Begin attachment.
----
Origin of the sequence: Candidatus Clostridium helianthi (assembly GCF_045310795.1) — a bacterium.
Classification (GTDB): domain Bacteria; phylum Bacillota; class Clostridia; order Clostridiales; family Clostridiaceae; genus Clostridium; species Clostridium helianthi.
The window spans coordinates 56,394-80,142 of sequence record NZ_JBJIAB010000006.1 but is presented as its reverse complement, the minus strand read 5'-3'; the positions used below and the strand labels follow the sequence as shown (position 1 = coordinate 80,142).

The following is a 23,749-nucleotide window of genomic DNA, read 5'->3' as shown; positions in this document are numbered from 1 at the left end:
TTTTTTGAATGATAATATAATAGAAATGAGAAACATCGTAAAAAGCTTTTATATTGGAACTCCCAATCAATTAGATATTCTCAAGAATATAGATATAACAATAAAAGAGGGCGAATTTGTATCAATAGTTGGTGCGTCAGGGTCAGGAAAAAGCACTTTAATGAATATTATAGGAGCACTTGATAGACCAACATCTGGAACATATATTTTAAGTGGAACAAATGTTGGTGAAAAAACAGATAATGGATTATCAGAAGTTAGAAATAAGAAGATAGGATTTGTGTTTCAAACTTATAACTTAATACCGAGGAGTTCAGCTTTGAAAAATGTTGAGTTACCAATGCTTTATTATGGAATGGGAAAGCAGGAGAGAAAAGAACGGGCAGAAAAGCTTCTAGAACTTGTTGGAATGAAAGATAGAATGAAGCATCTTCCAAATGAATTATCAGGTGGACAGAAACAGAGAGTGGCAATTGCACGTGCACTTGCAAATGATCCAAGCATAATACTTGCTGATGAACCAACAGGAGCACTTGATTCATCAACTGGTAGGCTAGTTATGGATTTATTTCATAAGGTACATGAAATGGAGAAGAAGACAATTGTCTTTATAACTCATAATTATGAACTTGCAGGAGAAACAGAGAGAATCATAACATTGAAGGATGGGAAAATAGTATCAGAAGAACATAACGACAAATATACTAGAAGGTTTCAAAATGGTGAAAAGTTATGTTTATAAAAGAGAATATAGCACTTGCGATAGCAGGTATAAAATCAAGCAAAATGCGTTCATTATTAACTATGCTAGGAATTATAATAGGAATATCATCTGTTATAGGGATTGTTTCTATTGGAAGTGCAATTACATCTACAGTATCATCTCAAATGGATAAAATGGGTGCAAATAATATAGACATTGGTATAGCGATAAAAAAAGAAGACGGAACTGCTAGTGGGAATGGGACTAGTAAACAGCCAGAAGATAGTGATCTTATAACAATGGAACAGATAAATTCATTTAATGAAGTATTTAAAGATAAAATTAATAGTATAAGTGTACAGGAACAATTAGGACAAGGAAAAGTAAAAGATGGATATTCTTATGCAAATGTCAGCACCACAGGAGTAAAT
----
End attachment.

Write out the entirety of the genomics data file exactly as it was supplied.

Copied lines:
Origin of the sequence: Candidatus Clostridium helianthi (assembly GCF_045310795.1) — a bacterium.
Classification (GTDB): domain Bacteria; phylum Bacillota; class Clostridia; order Clostridiales; family Clostridiaceae; genus Clostridium; species Clostridium helianthi.
The window spans coordinates 56,394-80,142 of sequence record NZ_JBJIAB010000006.1 but is presented as its reverse complement, the minus strand read 5'-3'; the positions used below and the strand labels follow the sequence as shown (position 1 = coordinate 80,142).

The following is a 23,749-nucleotide window of genomic DNA, read 5'->3' as shown; positions in this document are numbered from 1 at the left end:
TTTTTTGAATGATAATATAATAGAAATGAGAAACATCGTAAAAAGCTTTTATATTGGAACTCCCAATCAATTAGATATTCTCAAGAATATAGATATAACAATAAAAGAGGGCGAATTTGTATCAATAGTTGGTGCGTCAGGGTCAGGAAAAAGCACTTTAATGAATATTATAGGAGCACTTGATAGACCAACATCTGGAACATATATTTTAAGTGGAACAAATGTTGGTGAAAAAACAGATAATGGATTATCAGAAGTTAGAAATAAGAAGATAGGATTTGTGTTTCAAACTTATAACTTAATACCGAGGAGTTCAGCTTTGAAAAATGTTGAGTTACCAATGCTTTATTATGGAATGGGAAAGCAGGAGAGAAAAGAACGGGCAGAAAAGCTTCTAGAACTTGTTGGAATGAAAGATAGAATGAAGCATCTTCCAAATGAATTATCAGGTGGACAGAAACAGAGAGTGGCAATTGCACGTGCACTTGCAAATGATCCAAGCATAATACTTGCTGATGAACCAACAGGAGCACTTGATTCATCAACTGGTAGGCTAGTTATGGATTTATTTCATAAGGTACATGAAATGGAGAAGAAGACAATTGTCTTTATAACTCATAATTATGAACTTGCAGGAGAAACAGAGAGAATCATAACATTGAAGGATGGGAAAATAGTATCAGAAGAACATAACGACAAATATACTAGAAGGTTTCAAAATGGTGAAAAGTTATGTTTATAAAAGAGAATATAGCACTTGCGATAGCAGGTATAAAATCAAGCAAAATGCGTTCATTATTAACTATGCTAGGAATTATAATAGGAATATCATCTGTTATAGGGATTGTTTCTATTGGAAGTGCAATTACATCTACAGTATCATCTCAAATGGATAAAATGGGTGCAAATAATATAGACATTGGTATAGCGATAAAAAAAGAAGACGGAACTGCTAGTGGGAATGGGACTAGTAAACAGCCAGAAGATAGTGATCTTATAACAATGGAACAGATAAATTCATTTAATGAAGTATTTAAAGATAAAATTAATAGTATAAGTGTACAGGAACAATTAGGACAAGGAAAAGTAAAAGATGGATATTCTTATGCAAATGTCAGCACCACAGGAGTAAAT